Jimmy Hoffa once famously said, “Rush a gun, and run from a knife.” Regardless of where Mr. Hoffa ended up his words had a point. I wouldn’t advise bringing a knife to a gunfight if you can help it, but there are plenty of situations where knife beats gun. In extreme close quarters, a knife is an absolutely brutal weapon. It can stab, slash, and kill before a gunman can get a shot off.
If your opponent’s gun is holstered and your knife is sheathed you still have an advantage at close range. You can draw the knife and rush a target. In most close range fights a vicious man with a knife can beat a well-armed man with a gun. I love my guns and carry one daily, but I also carry a knife daily. Having options is the best way to be, and since most places that restrict guns don’t restrict knives I like having that secondary option.
Never underestimate a knife in the hands of both a skilled opponent or a violent amateur.
Related: When Is It Okay to Open Fire on Intruders?
Stabbing = Instant Death
Speaking of guns, one thing the gun world has embraced with open minds is shot placement. Shot placement is the ability to get rounds on target and into an effective zone. For some reason, knife guys and gals haven’t embraced the same ideas. If you are armed with a knife and in a fight, you have to target your opponent as much as possible. Your strikes should aim to inflict maximum damage, cause pain, blood loss, and even total shutdown.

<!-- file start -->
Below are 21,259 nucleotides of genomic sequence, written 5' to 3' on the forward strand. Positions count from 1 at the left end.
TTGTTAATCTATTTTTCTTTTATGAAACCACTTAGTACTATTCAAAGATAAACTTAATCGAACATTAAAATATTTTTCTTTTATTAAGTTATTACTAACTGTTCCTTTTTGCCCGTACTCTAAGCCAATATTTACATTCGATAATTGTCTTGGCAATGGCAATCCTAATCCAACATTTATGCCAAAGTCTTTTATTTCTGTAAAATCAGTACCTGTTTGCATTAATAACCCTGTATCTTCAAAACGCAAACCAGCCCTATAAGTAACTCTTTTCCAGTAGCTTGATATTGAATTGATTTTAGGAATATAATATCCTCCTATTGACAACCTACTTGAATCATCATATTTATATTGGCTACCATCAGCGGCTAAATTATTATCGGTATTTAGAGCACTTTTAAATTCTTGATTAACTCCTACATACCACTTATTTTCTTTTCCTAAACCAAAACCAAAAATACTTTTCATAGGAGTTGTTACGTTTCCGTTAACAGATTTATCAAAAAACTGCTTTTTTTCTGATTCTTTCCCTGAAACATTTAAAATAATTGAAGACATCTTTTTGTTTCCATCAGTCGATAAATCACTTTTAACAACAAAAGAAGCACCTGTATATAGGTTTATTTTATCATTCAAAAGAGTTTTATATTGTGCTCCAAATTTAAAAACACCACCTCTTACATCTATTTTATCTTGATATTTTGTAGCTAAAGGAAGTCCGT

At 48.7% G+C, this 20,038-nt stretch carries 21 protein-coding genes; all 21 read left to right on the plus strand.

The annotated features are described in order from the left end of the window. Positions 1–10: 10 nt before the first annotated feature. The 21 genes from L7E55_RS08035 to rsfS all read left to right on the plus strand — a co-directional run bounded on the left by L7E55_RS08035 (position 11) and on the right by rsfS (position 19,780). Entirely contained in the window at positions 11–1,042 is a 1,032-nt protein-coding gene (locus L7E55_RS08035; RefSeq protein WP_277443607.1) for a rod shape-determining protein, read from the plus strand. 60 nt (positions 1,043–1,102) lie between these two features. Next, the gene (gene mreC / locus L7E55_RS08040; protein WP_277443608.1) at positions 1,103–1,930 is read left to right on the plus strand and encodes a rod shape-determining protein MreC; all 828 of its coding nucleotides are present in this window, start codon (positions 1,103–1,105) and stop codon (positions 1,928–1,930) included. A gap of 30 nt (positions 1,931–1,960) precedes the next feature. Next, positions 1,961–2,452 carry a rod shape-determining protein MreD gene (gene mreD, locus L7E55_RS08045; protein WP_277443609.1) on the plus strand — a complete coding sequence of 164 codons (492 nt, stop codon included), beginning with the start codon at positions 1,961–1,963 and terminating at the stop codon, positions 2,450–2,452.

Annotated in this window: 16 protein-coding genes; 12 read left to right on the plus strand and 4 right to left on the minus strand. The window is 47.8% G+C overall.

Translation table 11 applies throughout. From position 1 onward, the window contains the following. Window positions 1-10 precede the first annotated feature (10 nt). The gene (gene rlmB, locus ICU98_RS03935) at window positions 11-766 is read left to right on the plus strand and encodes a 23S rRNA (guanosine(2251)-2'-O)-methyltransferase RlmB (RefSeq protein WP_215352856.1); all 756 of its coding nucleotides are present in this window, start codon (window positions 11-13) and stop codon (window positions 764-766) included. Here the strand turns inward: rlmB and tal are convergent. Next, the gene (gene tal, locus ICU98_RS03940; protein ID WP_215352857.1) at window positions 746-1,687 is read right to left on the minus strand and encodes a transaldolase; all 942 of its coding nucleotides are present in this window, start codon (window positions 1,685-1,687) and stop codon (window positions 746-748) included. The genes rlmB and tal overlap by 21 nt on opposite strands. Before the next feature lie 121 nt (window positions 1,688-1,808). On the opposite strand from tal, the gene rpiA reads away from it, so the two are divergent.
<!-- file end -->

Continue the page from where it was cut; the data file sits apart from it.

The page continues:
The only way to cause this much damage is to train to target your opponent. Every slash and stab should be aimed at killing an opponent as fast as possible. You want to target major organs, arteries, veins and other vital areas. Don’t just depend on a lucky strike to end a fight.
The Entire Idea of Knife Fighting
The idea of a knife fight is easily the most absurd myth regarding tactical knives. A knife fight ends with the victor dying in the ambulance and the loser dying in the streets. That is all there is to it. A knife is designed to kill an opponent in a hurry, not for a delayed standoff where the hero and the bad guy circle each other and throw the occasional slash.
If you find yourself in a situation where it’s a knife to knife fight you’ve already failed. When you have a knife you need to strike hard and fast. A knife should be a force multiplier, a weapon you use to gain an advantage or to close a gap. It’s not made for honorable duels. When a knife is drawn it needs to be used immediately. If your opponent draws a knife start looking for a better weapon. You always want the advantage. Don’t fight fair, and be ready to get cut.
Knives aren’t hard weapons to use. Once the adrenaline’s flowing martial arts katas and techniques go out the window. It becomes about survival. It’s about cutting, stabbing and slashing an opponent. Tactical knives aren’t hard, but stick to the facts, and just the facts.
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A fair knife fight is the perp. with a knife and I have a 12 Ga. shotgun. If you plan on fighting fair plan on dying.